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Unity version 2018.1 introduces a few major new features for achieving high performance:

  • The Job System farms units of work called 'jobs' out to threads while helping us maintain thread safety.
  • The Burst compiler optimizes code using SIMD instructions, which is particularly beneficial for math-heavy code. The Burst compiler is not a general-purpose C# compiler: it only works on job code, which is written in a subset of C# called HPC# (High Performance C#).
  • ECS (Entity Component System) is an architectural pattern in which we lay out data in native (non-garbage collected) memory in the optimal, linear fashion: tightly packed, contiguous, and accessible in sequence. By separating code from data, ECS also (arguably) improves code structure over the traditional Object-Oriented approach.

ECS and the Job System can be used separately, but they are highly complementary: ECS guarantees data is layed out linearly in memory, which speeds up job code that accesses that data and gives the Burst compiler more optimization opportunities.


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Job System overview

job execution

A job can only be scheduled (added to the job queue) from the main thread, but a job usually executes on one of Unity's background worker threads rather than the main thread.

When a worker thread is available, the job system executes a job waiting on the queue. The execution order of jobs on the queue is left up to the job system and is not necessarily the same as the order the jobs were added to the queue. Once started, a job runs on its thread without interuption until finished.

When we call the complete() method on a scheduled job, the main thread will wait for the job to finish executing (if it hasn't finished already), and all references to the job will be removed from the job system. We should complete all jobs at some point after scheduling them.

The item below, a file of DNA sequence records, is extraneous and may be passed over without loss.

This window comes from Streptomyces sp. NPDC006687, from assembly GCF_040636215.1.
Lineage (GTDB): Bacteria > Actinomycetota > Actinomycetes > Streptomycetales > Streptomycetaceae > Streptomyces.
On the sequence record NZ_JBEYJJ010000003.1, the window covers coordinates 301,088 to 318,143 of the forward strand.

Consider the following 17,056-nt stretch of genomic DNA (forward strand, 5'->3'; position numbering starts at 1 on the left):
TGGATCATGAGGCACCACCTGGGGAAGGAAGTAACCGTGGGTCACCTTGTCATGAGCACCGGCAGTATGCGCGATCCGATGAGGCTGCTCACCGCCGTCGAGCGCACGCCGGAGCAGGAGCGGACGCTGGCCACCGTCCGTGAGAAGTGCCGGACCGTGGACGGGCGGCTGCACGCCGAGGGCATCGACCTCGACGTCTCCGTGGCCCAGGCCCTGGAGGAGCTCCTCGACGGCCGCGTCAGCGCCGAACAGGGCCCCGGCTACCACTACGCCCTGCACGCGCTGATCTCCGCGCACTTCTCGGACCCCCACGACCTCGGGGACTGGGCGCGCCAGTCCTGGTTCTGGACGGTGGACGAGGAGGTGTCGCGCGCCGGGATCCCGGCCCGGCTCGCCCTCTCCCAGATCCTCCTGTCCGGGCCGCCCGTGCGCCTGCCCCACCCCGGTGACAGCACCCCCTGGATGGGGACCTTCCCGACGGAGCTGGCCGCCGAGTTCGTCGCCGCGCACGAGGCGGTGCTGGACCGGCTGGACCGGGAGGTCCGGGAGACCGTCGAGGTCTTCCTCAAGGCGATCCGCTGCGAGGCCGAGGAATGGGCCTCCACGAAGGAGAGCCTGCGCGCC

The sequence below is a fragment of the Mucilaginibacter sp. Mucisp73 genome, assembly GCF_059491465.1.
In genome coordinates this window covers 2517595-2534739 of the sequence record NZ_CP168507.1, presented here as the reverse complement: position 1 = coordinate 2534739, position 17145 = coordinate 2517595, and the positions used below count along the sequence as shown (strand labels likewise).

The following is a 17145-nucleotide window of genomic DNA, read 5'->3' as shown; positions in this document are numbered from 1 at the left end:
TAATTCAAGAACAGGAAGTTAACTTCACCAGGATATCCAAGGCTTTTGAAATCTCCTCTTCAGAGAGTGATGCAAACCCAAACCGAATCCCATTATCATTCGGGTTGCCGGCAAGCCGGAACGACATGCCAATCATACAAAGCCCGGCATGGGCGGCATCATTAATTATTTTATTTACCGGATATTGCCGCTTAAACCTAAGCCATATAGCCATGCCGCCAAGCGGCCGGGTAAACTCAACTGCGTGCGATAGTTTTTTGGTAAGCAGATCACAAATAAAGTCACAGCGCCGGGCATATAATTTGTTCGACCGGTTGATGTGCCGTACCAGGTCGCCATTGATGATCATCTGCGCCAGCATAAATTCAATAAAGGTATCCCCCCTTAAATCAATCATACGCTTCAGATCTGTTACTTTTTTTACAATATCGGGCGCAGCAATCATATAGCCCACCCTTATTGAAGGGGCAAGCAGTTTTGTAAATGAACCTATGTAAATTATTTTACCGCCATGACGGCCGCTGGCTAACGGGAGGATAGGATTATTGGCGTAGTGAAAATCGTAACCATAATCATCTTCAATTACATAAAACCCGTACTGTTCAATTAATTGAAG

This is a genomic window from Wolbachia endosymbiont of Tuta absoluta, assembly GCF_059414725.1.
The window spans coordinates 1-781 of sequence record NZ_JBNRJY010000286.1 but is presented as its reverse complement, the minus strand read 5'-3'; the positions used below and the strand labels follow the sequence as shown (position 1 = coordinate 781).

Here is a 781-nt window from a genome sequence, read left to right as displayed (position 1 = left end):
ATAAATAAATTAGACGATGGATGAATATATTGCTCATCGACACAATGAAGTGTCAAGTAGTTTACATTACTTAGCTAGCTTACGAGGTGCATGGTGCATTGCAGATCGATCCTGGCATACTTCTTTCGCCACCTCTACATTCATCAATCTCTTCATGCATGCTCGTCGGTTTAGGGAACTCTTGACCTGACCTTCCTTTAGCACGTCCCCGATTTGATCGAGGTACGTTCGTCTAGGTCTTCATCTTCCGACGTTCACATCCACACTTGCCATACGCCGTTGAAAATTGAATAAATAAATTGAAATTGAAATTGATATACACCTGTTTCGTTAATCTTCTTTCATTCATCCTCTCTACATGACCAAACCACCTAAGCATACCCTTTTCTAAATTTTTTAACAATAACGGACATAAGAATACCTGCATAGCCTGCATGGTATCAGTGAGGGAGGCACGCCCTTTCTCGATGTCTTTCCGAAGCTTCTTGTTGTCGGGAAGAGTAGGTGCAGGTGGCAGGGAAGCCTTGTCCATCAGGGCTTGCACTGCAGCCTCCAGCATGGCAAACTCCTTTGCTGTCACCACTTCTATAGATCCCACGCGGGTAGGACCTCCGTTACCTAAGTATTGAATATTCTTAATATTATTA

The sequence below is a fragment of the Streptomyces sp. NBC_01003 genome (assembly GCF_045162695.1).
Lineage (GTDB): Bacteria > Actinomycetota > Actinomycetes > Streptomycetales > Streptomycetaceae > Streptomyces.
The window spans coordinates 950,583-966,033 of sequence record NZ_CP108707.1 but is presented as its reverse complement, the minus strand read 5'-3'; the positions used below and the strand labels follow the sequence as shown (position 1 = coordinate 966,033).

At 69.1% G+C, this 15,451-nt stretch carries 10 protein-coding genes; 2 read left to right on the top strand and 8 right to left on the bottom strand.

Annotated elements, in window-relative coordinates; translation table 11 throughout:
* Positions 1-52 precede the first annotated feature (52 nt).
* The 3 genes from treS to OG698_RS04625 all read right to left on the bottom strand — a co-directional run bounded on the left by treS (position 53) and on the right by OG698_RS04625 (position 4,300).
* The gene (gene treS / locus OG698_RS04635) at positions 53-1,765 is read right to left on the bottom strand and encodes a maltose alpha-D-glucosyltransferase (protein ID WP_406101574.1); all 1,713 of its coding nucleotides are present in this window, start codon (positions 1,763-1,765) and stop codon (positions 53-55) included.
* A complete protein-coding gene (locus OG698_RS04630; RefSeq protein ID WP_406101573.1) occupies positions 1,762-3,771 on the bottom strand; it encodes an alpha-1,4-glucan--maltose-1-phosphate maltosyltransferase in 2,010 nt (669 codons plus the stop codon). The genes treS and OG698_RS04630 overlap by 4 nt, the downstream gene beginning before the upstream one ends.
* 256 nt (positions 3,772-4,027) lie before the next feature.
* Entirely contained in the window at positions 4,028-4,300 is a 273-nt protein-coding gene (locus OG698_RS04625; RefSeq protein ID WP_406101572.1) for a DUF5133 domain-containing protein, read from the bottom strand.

Completing a job immediately after scheduling it is generally undesirable because the main thread can't do anything else while waiting for a job to complete, including schedule other jobs! So usually we schedule jobs early in the frame and complete them at the end of the frame or in a later frame.

job input and output

A job is passed a struct as input. This struct cannot contain any memory references, except it can have NativeContainer types (such as NativeArray or NativeHashMap), which have unsafe pointers to native memory. A NativeContainer is manually allocated and so should be manually deallocated by calling its Dispose() method when you no longer need it.

A job only produces output by mutating the contents of NativeContainer(s) passed in the input struct. (Mutations to the input struct itself are not visible outside the job because the job gets its own private copy of the struct.) A job should not touch static fields or methods and should not do I/O, so the purpose of a job is always just to mutate the contents of one or more NativeContainers passed in via the input struct. (As discussed later, jobs can also mutate ECS entities and components.)

job dependencies

When scheduling a job, we can specify another already scheduled job as its dependency. The job system will not start executing a scheduled job until that job's dependency has finished executing. This is useful when two jobs use the same NativeContainer(s) because we usually want to guarantee that one job finishes using the NativeContainer(s) before the other job starts.

Effectively, scheduled jobs can form chains of dependency. For example, if job A depends upon job B which depends upon job C, then A will not start until B has finished, and B will not start until C has finished.